Cowell wrote The Banshee in 1925, originally intended as a setting to a poem by John Varian, but ultimately used without the text to better evoke "primitivistic wailing." While pessimistic in tone, and a little scary, I mainly bring it up to draw parallels between Henry Cowell's era and now.
In particular, Michael Hicks' Henry Cowell: Bohemian talks of difficulties in Henry Cowell's family, as Henry was growing up, ultimately ending in his parents' divorce and his father becoming distant:
Soon Harry was a distant yet intermittently intrusive figure in Henry's life, one whose influence Henry never lost and whose absence he never overcame.
In the Strauss and Howe theory of generational patterns, four recurring groups of generations are postulated: prophet, nomad, hero, and artist. The cycle of four types repeats in order, with each generation lasting about twenty years. In today's world, prophet equals "baby boomer" i.e. those born between 1943 and 1960 (although defined slighly different than the conventional 1945-1965); nomad is "generation x", 1961-1981, hero is the older "GI generation" (for example, my parents) etc. The Clintons are probably the archetypical boomers while Michael Jordan is sometimes mentioned as the leading Xer. The Fourth Turning website says this about Nomads:
We remember Nomads best for their rising-adult years of hell-raising (Paxton Boys, Missouri Raiders, rumrunners) and for their midlife years of hands-on, get-it-done leadeship (Francis Marion, Stonewall Jackson, George Patton). Underprotected as children, they become overprotective parents. Their principal endowments are in the domain of libery, survival, and honor.
Ok, I assert that Henry Cowell is in the equivalent cohort (in the previous cycle) as today's Gen X'ers, as the "nomad" archetype. Why do I make this claim? Because I am trying to link the music of Cowell with, of all people, Eminem. On the surface, this is ludicrous; I'm comparing different genres/eras/artistic sensibilities/personal behavior etc. But then I read Mary Eberstadt's essay "Eminem Is Right," where she analyzes why today's rock and hip hop is in fact much more dark and coarse than the music of recent generations. She provides evidence of many pop stars -- black and white -- who had dysfunctional lives growing up, and who then reflect that pain and chaos in their music. The list includes Eddie Vedder of Pearl Jam, Kurt Cobain of Nirvana, the Blink-182 guys, Tupac Shakur, Korn (yes, especially Korn), Snoop Doggy Dog and finally, "Mr. Dysfunctional" himself, Marshall Mathers aka Eminem. Then in a sharp insight, she says:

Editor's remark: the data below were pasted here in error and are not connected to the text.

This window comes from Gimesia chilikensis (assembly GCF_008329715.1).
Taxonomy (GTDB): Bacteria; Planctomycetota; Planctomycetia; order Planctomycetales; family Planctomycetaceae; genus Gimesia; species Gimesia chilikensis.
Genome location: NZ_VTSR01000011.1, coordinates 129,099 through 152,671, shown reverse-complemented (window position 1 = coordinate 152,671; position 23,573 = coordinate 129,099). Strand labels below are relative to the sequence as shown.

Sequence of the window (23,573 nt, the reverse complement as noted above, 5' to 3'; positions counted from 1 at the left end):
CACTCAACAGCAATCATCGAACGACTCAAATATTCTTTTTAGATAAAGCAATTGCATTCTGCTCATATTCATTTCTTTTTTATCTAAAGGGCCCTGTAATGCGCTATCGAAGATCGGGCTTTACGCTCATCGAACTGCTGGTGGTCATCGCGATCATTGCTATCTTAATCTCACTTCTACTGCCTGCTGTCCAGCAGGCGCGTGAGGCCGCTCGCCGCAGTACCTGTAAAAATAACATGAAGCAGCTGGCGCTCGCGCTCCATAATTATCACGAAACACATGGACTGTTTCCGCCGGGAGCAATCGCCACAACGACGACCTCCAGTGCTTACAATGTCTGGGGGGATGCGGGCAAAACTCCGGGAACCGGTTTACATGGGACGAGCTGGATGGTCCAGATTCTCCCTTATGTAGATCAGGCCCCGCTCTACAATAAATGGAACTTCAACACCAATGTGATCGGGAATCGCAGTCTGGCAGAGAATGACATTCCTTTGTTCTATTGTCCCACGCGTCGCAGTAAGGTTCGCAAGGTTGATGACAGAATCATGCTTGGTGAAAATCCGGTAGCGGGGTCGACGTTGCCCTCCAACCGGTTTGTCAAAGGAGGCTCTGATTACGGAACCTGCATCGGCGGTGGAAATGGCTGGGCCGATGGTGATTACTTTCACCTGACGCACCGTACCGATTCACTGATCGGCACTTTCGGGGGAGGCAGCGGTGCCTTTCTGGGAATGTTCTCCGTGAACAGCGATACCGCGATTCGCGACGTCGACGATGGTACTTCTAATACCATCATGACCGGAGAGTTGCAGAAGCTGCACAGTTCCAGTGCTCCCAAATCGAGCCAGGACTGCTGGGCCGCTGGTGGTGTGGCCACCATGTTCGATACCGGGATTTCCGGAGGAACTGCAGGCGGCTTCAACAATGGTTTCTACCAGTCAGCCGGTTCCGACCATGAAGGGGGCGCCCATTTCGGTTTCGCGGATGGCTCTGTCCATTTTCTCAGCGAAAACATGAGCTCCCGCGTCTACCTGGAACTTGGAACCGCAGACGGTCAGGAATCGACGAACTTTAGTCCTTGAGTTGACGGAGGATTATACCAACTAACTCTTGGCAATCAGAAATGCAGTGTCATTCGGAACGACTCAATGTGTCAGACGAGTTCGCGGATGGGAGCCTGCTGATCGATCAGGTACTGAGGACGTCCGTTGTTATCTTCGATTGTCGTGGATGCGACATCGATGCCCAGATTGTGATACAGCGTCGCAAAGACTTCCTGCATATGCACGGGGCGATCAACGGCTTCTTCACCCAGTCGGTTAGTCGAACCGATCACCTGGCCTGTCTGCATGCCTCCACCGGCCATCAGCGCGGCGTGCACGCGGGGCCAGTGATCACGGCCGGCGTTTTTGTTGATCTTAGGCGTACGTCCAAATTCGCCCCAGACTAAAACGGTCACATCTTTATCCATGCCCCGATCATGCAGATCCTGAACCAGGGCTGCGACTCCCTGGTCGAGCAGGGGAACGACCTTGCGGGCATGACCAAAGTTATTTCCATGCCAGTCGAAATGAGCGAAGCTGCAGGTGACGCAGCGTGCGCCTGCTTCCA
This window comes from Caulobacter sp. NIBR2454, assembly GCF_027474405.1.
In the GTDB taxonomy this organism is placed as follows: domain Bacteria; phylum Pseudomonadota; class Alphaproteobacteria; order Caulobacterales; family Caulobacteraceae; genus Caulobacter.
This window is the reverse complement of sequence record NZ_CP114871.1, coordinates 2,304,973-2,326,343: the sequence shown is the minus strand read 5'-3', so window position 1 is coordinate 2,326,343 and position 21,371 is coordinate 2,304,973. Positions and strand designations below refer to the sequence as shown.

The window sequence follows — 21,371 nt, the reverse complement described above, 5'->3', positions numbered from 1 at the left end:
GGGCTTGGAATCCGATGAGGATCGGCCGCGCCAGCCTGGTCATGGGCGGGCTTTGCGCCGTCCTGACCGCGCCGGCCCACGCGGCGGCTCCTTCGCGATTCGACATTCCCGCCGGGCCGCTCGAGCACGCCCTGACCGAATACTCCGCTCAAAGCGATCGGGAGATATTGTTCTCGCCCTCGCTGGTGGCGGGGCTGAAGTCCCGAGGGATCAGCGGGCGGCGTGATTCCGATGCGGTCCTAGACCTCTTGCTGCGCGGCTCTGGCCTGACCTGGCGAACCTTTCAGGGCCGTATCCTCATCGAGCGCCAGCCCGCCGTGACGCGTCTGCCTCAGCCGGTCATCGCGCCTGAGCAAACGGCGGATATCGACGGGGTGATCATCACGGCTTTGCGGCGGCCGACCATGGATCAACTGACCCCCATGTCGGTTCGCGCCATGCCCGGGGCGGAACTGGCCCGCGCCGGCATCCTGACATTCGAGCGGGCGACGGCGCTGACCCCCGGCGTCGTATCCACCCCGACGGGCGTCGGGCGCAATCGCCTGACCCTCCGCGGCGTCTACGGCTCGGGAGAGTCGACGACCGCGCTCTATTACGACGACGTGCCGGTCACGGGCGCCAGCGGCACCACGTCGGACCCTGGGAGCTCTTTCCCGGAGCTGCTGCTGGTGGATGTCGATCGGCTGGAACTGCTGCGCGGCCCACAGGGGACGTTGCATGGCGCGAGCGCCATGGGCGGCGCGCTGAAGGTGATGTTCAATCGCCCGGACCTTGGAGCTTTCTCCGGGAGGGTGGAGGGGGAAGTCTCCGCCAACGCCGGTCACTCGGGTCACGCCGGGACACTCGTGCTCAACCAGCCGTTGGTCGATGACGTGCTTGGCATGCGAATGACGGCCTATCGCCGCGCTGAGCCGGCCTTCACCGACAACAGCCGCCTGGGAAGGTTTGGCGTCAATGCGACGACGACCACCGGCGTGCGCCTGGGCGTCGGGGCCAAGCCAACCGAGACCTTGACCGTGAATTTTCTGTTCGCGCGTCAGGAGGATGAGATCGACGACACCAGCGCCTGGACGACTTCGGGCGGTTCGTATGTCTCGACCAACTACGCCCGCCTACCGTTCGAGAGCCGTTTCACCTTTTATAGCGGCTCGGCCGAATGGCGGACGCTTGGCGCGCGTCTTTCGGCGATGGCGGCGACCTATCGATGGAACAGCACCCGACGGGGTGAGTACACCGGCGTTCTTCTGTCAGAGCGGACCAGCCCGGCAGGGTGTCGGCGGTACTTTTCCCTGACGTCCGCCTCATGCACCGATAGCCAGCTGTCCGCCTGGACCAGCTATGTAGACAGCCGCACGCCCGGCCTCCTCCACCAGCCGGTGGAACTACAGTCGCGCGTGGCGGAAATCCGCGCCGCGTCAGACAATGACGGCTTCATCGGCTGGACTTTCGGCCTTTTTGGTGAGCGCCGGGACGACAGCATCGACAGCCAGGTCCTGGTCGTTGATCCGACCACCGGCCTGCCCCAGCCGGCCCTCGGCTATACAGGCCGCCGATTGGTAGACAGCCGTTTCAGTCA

And therein lies a painful truth about an advantage that many teenagers of yesterday enjoyed but their own children often do not. Baby boomers and their music rebelled against parents because they were parents — nurturing, attentive, and overly present (as those teenagers often saw it) authority figures. Today’s teenagers and their music rebel against parents because they are not parents — not nurturing, not attentive, and often not even there.
As an indulged baby boomer, I certainly experienced the former type of rebellion. Being only a couple of years older than the first Generation X kids, I've also been close to "nomad" culture as well, both through friends as well as owning CDs by Pearl Jam, Korn, Nirvana, Blink-182, Soundgarden, Eminem... To me, that latter type of rebellion seems to fit as a reaction to what happened to kids born in the Sixties and Seventies but since I had a stable family life, I can't pretend to really experience what has shaped their generation even if I can appreciate their artistry.
Finally, after writing all this, I place the ghost of Henry Cowell as a peer of Eddie and Kurt and Tupac and Marshall for a way to understand why Cowell was such the maverick and produced such compelling music (to me anyway, even if it is often so dissonant and eerie). Couldn't Cowell pass as a prototypical Seattle Grunge musician in that book cover on the left (click here to see the larger picture on Amazon)? I always think of Cowell as an old man but his youthful appearance in that picture is captivating.
My answer to why Cowell composed what he did: he's expressing the pain he (and his generation) felt growing up.